One of the Los Angeles Fund for Public Education’s “Catastrophe” billboards
The top 20 fundraising colleges and universities, for example, are a mixed bag of public and private institutions. Some are large research institutions, others are smaller liberal arts colleges (though all on the list have large research components, and significant grant income in addition to alumni support). Aside from sharing the trait that they’ve effectively cultivated donors and stewarded their gifts for many years (in some cases centuries), they also share another trait: they all attract philanthropic support based on their ability to exhibit institutional excellence. They inspire donors to invest in their work and illustrate the positive impact that work ultimately has in the lives of their students, their communities, and the world. Continue reading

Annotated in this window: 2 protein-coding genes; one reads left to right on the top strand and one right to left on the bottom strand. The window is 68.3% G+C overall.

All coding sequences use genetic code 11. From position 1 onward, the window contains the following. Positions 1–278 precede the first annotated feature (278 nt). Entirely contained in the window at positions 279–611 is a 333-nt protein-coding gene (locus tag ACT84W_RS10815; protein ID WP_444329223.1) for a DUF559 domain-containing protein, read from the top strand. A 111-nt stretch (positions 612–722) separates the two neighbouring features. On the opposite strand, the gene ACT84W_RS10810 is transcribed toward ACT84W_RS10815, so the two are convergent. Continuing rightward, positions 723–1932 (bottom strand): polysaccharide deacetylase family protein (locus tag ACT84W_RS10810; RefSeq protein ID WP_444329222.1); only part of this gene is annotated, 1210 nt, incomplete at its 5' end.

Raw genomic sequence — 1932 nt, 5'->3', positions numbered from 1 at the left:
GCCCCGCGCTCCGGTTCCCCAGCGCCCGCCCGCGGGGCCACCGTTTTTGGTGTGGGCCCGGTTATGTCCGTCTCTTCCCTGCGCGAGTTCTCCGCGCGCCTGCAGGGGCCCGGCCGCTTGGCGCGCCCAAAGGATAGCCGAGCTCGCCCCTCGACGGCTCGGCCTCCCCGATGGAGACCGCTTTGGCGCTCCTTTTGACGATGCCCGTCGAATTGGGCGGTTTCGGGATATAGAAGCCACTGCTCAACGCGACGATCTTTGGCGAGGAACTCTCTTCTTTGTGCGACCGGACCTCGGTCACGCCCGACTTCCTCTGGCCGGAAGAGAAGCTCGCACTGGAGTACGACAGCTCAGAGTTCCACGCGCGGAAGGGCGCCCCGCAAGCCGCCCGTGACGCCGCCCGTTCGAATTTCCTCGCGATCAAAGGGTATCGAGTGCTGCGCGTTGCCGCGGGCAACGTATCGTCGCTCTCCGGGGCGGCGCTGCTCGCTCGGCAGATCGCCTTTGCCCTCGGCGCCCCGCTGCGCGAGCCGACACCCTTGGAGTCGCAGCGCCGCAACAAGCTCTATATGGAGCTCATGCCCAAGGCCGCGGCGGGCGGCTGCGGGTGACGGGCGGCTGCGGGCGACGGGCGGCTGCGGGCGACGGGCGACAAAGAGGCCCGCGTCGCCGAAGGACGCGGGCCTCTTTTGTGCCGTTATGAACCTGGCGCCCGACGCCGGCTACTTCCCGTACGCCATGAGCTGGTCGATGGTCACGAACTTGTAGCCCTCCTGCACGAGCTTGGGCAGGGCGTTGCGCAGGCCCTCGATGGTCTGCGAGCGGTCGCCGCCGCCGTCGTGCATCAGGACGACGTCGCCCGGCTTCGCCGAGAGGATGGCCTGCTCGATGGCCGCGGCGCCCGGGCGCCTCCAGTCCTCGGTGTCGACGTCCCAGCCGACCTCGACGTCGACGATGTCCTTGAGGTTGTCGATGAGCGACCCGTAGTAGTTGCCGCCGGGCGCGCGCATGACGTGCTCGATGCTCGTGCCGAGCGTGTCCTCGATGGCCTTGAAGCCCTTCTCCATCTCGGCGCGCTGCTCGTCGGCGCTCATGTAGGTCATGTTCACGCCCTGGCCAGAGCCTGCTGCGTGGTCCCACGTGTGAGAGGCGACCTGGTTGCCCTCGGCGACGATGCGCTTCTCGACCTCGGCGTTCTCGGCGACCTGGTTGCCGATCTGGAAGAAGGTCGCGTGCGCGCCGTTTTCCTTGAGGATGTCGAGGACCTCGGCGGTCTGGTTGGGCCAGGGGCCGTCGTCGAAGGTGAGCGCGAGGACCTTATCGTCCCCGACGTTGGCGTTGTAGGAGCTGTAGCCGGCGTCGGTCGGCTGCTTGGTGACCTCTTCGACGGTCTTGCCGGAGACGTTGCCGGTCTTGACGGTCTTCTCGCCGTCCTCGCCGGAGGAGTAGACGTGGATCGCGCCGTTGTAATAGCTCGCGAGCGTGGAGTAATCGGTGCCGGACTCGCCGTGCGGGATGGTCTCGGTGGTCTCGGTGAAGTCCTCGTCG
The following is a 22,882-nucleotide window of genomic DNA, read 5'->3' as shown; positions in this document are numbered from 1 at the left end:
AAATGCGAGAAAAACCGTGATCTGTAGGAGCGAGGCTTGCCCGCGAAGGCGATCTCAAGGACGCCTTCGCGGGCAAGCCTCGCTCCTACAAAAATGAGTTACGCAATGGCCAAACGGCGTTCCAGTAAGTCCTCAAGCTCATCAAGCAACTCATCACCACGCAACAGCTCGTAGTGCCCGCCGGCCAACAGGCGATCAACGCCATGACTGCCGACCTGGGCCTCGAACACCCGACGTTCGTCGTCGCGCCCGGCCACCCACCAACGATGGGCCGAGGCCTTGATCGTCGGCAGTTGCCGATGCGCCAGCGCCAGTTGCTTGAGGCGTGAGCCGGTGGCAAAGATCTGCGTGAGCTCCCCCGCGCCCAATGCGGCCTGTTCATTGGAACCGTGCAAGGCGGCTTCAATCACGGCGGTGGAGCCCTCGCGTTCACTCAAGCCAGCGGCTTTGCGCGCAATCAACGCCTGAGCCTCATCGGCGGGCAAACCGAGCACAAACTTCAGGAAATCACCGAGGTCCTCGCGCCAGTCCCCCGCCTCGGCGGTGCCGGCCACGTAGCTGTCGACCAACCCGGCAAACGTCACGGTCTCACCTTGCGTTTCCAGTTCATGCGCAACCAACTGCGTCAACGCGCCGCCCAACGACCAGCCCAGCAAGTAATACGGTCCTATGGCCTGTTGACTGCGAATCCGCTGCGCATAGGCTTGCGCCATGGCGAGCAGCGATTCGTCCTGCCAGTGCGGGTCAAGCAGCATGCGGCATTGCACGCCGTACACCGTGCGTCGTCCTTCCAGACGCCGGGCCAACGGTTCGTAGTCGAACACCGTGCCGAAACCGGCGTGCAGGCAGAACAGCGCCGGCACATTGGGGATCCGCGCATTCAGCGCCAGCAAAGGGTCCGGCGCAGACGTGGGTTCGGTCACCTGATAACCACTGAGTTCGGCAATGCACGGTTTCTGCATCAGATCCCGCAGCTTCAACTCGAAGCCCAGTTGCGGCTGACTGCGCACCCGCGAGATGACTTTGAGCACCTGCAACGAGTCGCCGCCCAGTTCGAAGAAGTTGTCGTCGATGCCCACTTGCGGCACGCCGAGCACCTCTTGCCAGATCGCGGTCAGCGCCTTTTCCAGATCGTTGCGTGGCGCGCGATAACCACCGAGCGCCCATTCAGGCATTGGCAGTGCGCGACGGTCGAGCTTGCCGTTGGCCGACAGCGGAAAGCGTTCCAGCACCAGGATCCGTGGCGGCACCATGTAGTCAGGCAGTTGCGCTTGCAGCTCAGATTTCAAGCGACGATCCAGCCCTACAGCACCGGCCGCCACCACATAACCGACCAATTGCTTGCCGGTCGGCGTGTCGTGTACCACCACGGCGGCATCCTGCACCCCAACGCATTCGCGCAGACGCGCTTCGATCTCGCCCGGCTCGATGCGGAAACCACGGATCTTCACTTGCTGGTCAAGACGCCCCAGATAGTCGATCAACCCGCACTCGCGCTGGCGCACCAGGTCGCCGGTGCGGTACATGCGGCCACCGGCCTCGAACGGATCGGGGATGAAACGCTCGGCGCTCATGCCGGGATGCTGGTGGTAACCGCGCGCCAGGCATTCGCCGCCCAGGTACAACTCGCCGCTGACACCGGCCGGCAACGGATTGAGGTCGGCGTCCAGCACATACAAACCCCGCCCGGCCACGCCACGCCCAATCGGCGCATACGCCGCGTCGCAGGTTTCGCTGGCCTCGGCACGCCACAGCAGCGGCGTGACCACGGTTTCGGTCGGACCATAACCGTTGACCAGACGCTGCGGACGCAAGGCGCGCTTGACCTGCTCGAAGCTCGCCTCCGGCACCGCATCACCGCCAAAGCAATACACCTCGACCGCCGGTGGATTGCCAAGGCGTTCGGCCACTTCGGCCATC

One of the great pleasures in working with nonprofits is being part of the excitement of a monumental announcement. Yesterday one of my clients, the Santa Monica-Malibu Education Foundation, announced the largest gift in its 30-year history. A donor bequeathed $4.8 million to the Foundation to assist the 16 public schools in the Santa Monica-Malibu Unified School District with critical needs in this era of dramatic budget cuts, as well as to establish an endowment in the donor’s name, honoring her parents’ legacy while providing ongoing individualized mentoring in the arts for underprivileged children in these schools.
The magnitude of this gift underscores the fact that donors are out there. They may not be well-known. They may not even be alumni of the schools they choose to support. But they are out there. It’s all about building relationships. Continue reading